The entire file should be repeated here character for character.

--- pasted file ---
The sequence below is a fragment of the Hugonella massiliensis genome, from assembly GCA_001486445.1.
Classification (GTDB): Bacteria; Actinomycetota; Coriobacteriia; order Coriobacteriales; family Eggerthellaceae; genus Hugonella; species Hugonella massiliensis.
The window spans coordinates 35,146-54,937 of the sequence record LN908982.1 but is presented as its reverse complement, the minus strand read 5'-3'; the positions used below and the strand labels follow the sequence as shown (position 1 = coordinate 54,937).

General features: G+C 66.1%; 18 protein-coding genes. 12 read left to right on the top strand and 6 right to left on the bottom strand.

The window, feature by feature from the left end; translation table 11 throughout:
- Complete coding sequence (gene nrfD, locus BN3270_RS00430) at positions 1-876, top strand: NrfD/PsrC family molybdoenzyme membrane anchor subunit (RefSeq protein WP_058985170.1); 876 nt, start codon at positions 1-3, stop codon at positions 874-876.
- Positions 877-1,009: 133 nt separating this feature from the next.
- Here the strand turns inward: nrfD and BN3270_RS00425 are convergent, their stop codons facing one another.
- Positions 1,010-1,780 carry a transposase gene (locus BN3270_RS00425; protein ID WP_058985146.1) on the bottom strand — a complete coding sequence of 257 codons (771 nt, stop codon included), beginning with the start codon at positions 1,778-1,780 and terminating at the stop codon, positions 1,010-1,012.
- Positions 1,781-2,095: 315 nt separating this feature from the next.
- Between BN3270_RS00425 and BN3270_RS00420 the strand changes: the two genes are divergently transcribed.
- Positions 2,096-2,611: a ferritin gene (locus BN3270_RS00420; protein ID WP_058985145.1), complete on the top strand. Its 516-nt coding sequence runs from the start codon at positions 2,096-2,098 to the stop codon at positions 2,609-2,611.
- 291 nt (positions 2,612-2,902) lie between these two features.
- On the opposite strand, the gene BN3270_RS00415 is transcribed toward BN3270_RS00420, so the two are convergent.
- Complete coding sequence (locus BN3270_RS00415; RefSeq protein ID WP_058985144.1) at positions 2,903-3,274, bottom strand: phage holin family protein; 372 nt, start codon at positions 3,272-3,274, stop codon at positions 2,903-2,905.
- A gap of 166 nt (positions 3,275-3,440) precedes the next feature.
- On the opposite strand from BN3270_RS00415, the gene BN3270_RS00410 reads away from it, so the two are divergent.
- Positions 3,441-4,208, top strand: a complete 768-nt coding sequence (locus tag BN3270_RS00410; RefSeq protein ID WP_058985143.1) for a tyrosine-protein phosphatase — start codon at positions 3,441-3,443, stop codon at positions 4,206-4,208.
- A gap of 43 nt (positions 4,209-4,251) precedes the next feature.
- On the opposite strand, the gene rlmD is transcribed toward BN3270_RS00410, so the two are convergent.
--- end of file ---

The sequence below is a fragment of the Hugonella massiliensis genome, from assembly GCA_001486445.1.
Classification (GTDB): Bacteria; Actinomycetota; Coriobacteriia; order Coriobacteriales; family Eggerthellaceae; genus Hugonella; species Hugonella massiliensis.
The window spans coordinates 35,146-54,937 of the sequence record LN908982.1 but is presented as its reverse complement, the minus strand read 5'-3'; the positions used below and the strand labels follow the sequence as shown (position 1 = coordinate 54,937).

General features: G+C 66.1%; 18 protein-coding genes. 12 read left to right on the top strand and 6 right to left on the bottom strand.

The window, feature by feature from the left end; translation table 11 throughout:
- Complete coding sequence (gene nrfD, locus BN3270_RS00430) at positions 1-876, top strand: NrfD/PsrC family molybdoenzyme membrane anchor subunit (RefSeq protein WP_058985170.1); 876 nt, start codon at positions 1-3, stop codon at positions 874-876.
- Positions 877-1,009: 133 nt separating this feature from the next.
- Here the strand turns inward: nrfD and BN3270_RS00425 are convergent, their stop codons facing one another.
- Positions 1,010-1,780 carry a transposase gene (locus BN3270_RS00425; protein ID WP_058985146.1) on the bottom strand — a complete coding sequence of 257 codons (771 nt, stop codon included), beginning with the start codon at positions 1,778-1,780 and terminating at the stop codon, positions 1,010-1,012.
- Positions 1,781-2,095: 315 nt separating this feature from the next.
- Between BN3270_RS00425 and BN3270_RS00420 the strand changes: the two genes are divergently transcribed.
- Positions 2,096-2,611: a ferritin gene (locus BN3270_RS00420; protein ID WP_058985145.1), complete on the top strand. Its 516-nt coding sequence runs from the start codon at positions 2,096-2,098 to the stop codon at positions 2,609-2,611.
- 291 nt (positions 2,612-2,902) lie between these two features.
- On the opposite strand, the gene BN3270_RS00415 is transcribed toward BN3270_RS00420, so the two are convergent.
- Complete coding sequence (locus BN3270_RS00415; RefSeq protein ID WP_058985144.1) at positions 2,903-3,274, bottom strand: phage holin family protein; 372 nt, start codon at positions 3,272-3,274, stop codon at positions 2,903-2,905.
- A gap of 166 nt (positions 3,275-3,440) precedes the next feature.
- On the opposite strand from BN3270_RS00415, the gene BN3270_RS00410 reads away from it, so the two are divergent.
- Positions 3,441-4,208, top strand: a complete 768-nt coding sequence (locus tag BN3270_RS00410; RefSeq protein ID WP_058985143.1) for a tyrosine-protein phosphatase — start codon at positions 3,441-3,443, stop codon at positions 4,206-4,208.
- A gap of 43 nt (positions 4,209-4,251) precedes the next feature.
- On the opposite strand, the gene rlmD is transcribed toward BN3270_RS00410, so the two are convergent.